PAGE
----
A vivid memory of when I was not yet four is a fond one. We were moving into our new house, a post-WW II cottage, and Mama and I were alone in the empty house as we waited for furniture to be delivered. We sat together on a blanket on the floor in the middle of the living room, the blanket like an island surrounded by the shiny hardwood floors, not a scuff mark on them. This has always been a completely satisfying memory.
The house was a two bedroom, one bathroom house, but my goodness, how many relatives we crammed into it when holidays and family visits took place. One time it was so full that an uncle slept in the bathtub and another one under the dining room table. So much cooking took place in the little kitchen and outside on the small patio where Daddy grilled in the summer. My parents were both from poor families that had lived through the Depression, but all were hardworking men and women striving for a better life for their own children. By the time I was in elementary school, our family was typical of many 1950s era families, upwardly mobile before the term had been thought of.
There appeared a television, a blonde oak dining room set, and, wonder of wonders, an air conditioner sitting in a hole cut especially for it in the living room wall. No longer did we swelter during the summer with a slight relief felt when we went to bed and, lights out, my father pulled down the attic steps and switched on the large attic fan that sucked out some of the hot Tennessee air, drawing in gentle breezes of coolish, damp night air to move across my sticky arms and legs in shortie pajamas until I could finally pull up the thin white cotton sheet from the bottom of the bed.
My early life was filled with visits to family and friends who lived in houses fairly similar to ours. Each homemaker of these houses, housewives they were always called in those days, kept a spotless house, served wholesome meals, sent their children to school dressed appropriately, and went to the store, church, or doctor dressed like the ladies they were. On the other hand, in my memory, not one of them had the kind of decorating style that made me want to grow up and copy it. That's the truth of it so forgive me, ladies, please?
Then came the day as a pre-teen that I visited a different kind of house. Mrs. Deering played the piano at our church and was quietly elegant with a heavy chignon that shone. I didn't know the names of the labels in her clothes and wouldn't have recognized them if I had, but when I grew up I realized that she was the epitome of "The Talbot Woman" when that used to mean a whole lot. My first visit to her house with a group of girls from our church was a revelation. It was my first impression of realizing that the house "fitted" its owner in a completely perfect way.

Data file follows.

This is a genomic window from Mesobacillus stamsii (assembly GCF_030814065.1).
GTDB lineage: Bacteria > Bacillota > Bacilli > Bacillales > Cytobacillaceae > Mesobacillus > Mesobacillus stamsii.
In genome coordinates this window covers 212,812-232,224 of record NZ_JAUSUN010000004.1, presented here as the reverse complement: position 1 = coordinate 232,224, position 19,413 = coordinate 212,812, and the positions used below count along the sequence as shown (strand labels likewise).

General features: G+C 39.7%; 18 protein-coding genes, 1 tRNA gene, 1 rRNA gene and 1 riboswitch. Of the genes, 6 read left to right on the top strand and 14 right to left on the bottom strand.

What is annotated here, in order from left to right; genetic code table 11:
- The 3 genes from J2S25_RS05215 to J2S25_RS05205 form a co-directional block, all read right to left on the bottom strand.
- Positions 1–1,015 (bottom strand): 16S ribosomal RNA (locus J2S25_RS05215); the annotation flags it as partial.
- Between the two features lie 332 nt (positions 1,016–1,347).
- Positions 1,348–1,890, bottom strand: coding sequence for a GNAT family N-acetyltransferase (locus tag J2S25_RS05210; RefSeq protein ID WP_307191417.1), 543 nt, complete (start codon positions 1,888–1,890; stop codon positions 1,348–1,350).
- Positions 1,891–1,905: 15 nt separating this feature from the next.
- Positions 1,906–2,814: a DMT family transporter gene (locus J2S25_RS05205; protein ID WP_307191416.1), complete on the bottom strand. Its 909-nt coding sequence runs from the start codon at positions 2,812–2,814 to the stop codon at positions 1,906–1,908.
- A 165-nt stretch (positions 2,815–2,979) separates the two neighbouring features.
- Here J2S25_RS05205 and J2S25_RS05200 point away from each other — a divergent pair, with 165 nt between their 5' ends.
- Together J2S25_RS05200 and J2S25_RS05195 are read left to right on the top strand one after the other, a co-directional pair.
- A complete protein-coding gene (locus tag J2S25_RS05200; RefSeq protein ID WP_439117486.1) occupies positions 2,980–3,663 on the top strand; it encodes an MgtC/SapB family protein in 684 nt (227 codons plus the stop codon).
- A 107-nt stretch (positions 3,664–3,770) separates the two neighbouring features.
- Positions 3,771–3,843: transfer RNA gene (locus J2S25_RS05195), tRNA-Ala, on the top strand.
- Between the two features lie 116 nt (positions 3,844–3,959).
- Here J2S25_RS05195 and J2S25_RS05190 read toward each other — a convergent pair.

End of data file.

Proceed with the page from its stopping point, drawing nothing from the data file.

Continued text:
It was an old brick two-story and inside was one room after another of antique furniture that gleamed from years of waxing. Lamps were scattered around the rooms instead of harsh overhead lighting, vases held loosely arranged roses from the garden, interesting accessories were mixed with books on shelves, and there were oil paintings on the walls. I felt as if I were in a trance as she showed us through her house, my heart thumping. I distinctly remember thinking, "Oh, this is what a house can be like. I never knew."
Two other things remain in my memory. In the master bedroom Mrs. Deering showed us how their bed, the spread made of a dull satiny material, swung apart at the footboards so that the linens could be changed and yet latched together at night. This was, you must remember, the day when married couples, always on television shows and movies, and often in real life, slept in twin beds. As our hostess showed us their bed, she smiled sweetly and told us, "I didn't get married to sleep three feet away from my husband."
The second thing that knocked my bobby sox off was that she served our group of young awkward girls a full nine-boy chicken curry lunch. It smelled divine and even those of us who were all elbows rose to the occasion and daintily served ourselves the chicken on top of the fluffiest riceI'd ever tasted, and next took tiny servings of the condiments of chopped peanuts, raisins, coconut, chutney (I'm betting it was Major Grey), apples, bananas, pineapple, and I can't remember what else.
It was the first time that I understood that food could be more than the sum of its components. It could look pretty, taste of foreign lands and foreign spices, and be served by a hostess who wanted to give young girls something to remember, maybe even something to aspire to.
From the day I visited Mrs. Deering's house I have had a love affair with houses. So much so that I dream about them. My most recurring dream has been one with different variations where I walk through my house, sometimes the one I'm presently living in, sometimes a former home, often a totally strange house but I know it's mine. And invariably I open a door and discover a new room that I never had known was there. Have you ever had a dream like that? It was not until I read Frances Mayes' Under the Tuscan Sun that I found out other women have these dreams too.
"I dream of former houses I've lived in, or finding rooms I didn't know were there.
Many friends have told me that they, too, have this dream...In house after
house (my best friend's in high school, my childhood home),
I open a door and there is more than I knew."
Think of that!
I may not remember what someone is wearing if they invite me to their house, but I will remember each room I saw. And I will always remember Mrs. Deering's house. It may not have been quite as large as this one, but in my memory this is the way it looked.
Was the house you grew up in similar to what you wanted to live in as an adult? Or was there one you saw when you were growing up that made you think: "So this is what a house can be like."